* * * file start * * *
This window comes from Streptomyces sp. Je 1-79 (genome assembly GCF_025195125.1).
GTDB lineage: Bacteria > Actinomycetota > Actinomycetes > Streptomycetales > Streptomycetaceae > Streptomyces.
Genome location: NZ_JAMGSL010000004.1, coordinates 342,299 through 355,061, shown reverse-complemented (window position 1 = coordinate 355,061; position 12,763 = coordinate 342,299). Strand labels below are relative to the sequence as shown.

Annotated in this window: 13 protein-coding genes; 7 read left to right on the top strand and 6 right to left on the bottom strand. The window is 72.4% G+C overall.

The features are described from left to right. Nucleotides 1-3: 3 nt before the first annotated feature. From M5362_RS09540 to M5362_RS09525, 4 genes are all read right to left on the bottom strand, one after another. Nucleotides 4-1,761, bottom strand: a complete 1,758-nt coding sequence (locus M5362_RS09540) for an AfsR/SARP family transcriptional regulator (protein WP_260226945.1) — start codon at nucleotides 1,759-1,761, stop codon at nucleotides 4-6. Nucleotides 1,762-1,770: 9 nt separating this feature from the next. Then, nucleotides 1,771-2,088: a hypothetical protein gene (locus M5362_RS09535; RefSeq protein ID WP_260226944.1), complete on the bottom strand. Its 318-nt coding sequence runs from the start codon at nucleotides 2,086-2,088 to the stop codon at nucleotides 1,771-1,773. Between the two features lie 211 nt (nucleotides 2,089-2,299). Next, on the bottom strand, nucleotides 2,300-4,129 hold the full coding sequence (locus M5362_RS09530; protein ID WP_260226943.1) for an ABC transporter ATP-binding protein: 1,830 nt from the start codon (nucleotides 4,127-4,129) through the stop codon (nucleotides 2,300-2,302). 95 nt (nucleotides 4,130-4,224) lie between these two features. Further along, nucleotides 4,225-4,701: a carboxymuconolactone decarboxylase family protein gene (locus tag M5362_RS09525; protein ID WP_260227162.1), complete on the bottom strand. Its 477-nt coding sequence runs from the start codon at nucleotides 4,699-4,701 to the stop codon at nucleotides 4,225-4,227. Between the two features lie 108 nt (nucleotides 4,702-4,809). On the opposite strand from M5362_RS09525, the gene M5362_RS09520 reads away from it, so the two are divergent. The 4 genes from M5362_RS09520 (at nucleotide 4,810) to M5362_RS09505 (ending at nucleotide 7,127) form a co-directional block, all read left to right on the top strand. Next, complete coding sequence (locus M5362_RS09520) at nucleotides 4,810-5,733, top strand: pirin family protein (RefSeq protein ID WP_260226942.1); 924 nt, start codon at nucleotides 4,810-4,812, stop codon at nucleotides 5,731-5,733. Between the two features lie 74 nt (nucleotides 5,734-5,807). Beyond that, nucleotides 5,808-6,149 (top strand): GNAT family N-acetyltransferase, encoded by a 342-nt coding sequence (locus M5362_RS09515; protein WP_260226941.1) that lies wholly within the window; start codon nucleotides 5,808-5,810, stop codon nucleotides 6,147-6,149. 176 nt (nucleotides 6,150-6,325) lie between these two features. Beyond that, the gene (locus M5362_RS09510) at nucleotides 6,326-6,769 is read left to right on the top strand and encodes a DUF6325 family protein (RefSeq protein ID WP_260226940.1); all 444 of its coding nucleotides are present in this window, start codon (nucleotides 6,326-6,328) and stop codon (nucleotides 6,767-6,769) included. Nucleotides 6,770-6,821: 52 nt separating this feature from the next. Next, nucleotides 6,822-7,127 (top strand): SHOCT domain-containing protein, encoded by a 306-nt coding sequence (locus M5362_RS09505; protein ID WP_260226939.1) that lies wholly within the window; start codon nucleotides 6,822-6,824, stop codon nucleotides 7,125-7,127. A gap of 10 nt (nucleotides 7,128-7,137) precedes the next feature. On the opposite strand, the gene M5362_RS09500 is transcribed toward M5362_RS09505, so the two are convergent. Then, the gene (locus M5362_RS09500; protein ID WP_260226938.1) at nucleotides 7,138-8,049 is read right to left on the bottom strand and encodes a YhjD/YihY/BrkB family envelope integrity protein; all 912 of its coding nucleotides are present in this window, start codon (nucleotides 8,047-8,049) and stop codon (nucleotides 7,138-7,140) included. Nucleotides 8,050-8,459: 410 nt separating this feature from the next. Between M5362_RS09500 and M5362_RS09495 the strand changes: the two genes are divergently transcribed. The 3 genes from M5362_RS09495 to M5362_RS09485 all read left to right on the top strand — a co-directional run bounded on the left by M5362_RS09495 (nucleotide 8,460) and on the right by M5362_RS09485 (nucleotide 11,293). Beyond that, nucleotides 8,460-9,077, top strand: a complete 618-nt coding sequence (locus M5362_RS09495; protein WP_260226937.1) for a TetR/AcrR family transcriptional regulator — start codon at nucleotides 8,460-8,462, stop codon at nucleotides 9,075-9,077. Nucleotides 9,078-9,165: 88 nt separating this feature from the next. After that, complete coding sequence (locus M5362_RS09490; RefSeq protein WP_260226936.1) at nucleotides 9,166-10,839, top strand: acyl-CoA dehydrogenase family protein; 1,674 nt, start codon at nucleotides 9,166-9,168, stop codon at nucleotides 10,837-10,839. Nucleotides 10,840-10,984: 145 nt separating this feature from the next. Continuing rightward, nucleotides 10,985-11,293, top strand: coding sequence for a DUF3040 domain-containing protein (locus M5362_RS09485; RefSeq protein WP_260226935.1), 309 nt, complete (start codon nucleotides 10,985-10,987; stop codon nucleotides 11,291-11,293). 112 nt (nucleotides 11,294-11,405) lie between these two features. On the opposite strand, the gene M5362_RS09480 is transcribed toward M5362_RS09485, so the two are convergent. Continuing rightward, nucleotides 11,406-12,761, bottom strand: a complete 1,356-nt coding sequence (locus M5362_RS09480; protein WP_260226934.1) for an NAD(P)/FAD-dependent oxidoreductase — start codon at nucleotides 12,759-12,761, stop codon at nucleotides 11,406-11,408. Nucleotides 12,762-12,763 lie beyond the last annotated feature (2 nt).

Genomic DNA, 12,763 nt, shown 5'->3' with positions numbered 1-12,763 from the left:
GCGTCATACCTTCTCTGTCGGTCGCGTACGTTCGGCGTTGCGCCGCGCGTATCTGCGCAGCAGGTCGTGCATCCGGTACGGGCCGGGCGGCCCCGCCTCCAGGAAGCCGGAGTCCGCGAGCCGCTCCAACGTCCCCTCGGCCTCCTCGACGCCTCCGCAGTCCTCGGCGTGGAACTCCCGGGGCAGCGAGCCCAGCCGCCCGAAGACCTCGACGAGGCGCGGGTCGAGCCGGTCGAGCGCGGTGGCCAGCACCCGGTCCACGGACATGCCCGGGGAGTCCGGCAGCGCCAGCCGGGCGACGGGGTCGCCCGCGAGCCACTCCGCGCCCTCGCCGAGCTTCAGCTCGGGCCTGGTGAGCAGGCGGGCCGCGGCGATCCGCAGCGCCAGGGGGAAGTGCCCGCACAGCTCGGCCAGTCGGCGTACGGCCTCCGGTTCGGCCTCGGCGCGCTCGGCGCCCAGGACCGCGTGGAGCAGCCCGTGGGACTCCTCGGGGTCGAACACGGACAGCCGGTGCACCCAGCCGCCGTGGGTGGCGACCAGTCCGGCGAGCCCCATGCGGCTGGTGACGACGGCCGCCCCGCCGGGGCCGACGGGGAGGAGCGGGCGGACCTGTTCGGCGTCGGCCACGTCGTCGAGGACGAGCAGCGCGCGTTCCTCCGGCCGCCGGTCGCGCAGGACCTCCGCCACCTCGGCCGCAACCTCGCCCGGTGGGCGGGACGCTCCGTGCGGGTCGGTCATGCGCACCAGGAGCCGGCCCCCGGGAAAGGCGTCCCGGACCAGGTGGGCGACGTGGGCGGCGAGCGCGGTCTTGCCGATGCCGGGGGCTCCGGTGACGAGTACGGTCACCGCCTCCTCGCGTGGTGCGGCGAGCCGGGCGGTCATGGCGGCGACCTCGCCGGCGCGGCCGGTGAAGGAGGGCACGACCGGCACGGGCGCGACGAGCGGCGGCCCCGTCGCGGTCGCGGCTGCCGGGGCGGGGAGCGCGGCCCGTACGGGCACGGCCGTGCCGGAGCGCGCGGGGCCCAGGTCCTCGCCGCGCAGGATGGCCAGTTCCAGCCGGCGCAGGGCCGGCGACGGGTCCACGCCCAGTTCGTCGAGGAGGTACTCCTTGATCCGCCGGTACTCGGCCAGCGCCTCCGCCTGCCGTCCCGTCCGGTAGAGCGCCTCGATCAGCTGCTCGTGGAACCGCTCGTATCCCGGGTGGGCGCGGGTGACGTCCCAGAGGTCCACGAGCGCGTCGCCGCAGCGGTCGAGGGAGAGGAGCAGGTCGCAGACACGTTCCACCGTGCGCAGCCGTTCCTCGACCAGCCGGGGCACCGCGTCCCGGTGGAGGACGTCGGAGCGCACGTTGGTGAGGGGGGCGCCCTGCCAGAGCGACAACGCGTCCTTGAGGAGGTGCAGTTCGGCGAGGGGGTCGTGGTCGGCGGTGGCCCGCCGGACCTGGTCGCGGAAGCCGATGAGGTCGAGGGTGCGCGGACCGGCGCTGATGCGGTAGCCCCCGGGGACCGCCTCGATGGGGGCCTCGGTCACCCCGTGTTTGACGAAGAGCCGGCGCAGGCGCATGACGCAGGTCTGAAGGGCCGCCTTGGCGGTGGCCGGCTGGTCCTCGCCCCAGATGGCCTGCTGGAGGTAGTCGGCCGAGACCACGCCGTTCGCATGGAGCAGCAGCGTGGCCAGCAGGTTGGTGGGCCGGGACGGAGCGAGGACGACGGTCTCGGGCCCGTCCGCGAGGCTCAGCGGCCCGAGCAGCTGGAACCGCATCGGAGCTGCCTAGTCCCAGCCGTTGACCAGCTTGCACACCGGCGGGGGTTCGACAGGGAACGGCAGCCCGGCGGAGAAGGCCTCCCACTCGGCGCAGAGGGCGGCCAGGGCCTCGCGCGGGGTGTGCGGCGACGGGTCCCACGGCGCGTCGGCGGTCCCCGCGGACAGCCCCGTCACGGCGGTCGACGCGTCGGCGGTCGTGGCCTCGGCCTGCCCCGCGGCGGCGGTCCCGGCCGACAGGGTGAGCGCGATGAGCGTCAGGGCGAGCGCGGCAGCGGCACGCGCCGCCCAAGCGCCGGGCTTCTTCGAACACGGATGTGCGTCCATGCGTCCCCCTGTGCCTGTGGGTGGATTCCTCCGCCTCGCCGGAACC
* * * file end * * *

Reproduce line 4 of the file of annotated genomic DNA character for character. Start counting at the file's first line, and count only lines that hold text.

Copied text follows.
Annotated in this window: 13 protein-coding genes; 7 read left to right on the top strand and 6 right to left on the bottom strand. The window is 72.4% G+C overall.